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By Kit Henderson

I’m sure by now that we’ve all heard about the diminishing take ups in Modern Foreign languages at GCSE, A-Level and degree level, while the number of languages on offer has increased dramatically take up is down, and there seems to be little to suggest that it’s going to improve, which is a problem. Beyond the obvious issue of Britons assuming everyone else will speak English, only to be perceived as arrogant, there is also a huge economic cost to our monolingualism, one that seems likely to increase.

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By Malick Nythern Doucoure

At a time of relative electoral and democratic controversy surrounding President Donald J. Trump – (who won the US Presidency without a popular majority) – a quick and simple review of Native American traditions could in fact pave the way to not only restoring the guiding principle of bipartisanship, but also to restoring the concept of American democracy to its former international greatness.

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By Peter Marshall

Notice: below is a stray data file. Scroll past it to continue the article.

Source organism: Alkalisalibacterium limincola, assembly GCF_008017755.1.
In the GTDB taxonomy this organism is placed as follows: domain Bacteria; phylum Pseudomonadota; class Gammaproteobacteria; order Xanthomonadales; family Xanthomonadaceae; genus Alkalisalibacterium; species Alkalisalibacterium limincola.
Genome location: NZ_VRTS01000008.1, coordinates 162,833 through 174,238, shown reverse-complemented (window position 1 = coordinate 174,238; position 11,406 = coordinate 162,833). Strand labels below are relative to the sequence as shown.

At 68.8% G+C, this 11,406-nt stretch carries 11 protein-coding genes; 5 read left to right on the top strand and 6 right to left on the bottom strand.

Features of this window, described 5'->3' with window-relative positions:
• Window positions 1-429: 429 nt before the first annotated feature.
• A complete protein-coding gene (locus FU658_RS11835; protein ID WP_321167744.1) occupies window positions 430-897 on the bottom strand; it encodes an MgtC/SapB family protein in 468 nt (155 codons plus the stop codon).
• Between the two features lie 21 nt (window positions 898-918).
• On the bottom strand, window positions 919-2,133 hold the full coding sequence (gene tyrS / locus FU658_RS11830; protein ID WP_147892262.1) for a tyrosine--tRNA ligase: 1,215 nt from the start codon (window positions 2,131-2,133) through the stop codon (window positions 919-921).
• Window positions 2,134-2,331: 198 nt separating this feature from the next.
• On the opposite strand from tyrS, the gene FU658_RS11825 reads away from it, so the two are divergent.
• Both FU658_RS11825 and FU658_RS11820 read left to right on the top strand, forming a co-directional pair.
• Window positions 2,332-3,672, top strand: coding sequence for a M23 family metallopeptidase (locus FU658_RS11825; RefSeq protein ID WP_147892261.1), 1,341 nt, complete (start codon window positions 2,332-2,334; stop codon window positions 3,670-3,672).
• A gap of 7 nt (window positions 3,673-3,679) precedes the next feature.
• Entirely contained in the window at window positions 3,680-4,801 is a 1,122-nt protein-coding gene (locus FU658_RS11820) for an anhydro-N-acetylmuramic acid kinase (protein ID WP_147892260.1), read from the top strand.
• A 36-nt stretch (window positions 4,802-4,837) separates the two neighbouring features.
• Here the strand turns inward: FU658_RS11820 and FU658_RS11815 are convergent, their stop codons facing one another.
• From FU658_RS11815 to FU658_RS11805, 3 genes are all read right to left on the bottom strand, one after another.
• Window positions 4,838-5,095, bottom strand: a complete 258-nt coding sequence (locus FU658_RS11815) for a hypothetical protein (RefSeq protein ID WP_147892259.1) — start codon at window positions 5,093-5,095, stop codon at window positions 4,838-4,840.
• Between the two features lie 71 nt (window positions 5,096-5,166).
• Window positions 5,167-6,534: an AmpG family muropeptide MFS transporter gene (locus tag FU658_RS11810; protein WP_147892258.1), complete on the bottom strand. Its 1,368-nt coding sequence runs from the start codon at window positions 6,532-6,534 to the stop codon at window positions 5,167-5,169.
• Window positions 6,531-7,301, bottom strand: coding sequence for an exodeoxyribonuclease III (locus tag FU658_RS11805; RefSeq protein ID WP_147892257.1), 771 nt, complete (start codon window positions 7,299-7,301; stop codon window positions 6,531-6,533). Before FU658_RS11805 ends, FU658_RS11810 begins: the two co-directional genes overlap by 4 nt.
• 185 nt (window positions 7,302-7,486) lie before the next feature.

In our academic lives we will undoubtedly find new and exciting ideas that open our minds. I had this in reading Herculine Barbin, the diaries of a 19th century French intersex person by the same name, with the introduction written by Foucault. Foucault, however, is par for the course in political theory. Whilst being relatively theoretically radical, after this year I will have been taught about him for three years in a row. There are, of course, key thinkers to study in politics (Plato, Wollstonecraft, and Marx, to mention but a few), but what of the voices of those rarely heard? That is the idea of this article (and hopefully subsequent articles), to briefly explore the ideas of non-conventional thinkers and hopefully inspire you to read some of these texts once you have the time (as my 50+ unread books can attest to my not having time), as I hope they will broaden your intellectual horizons.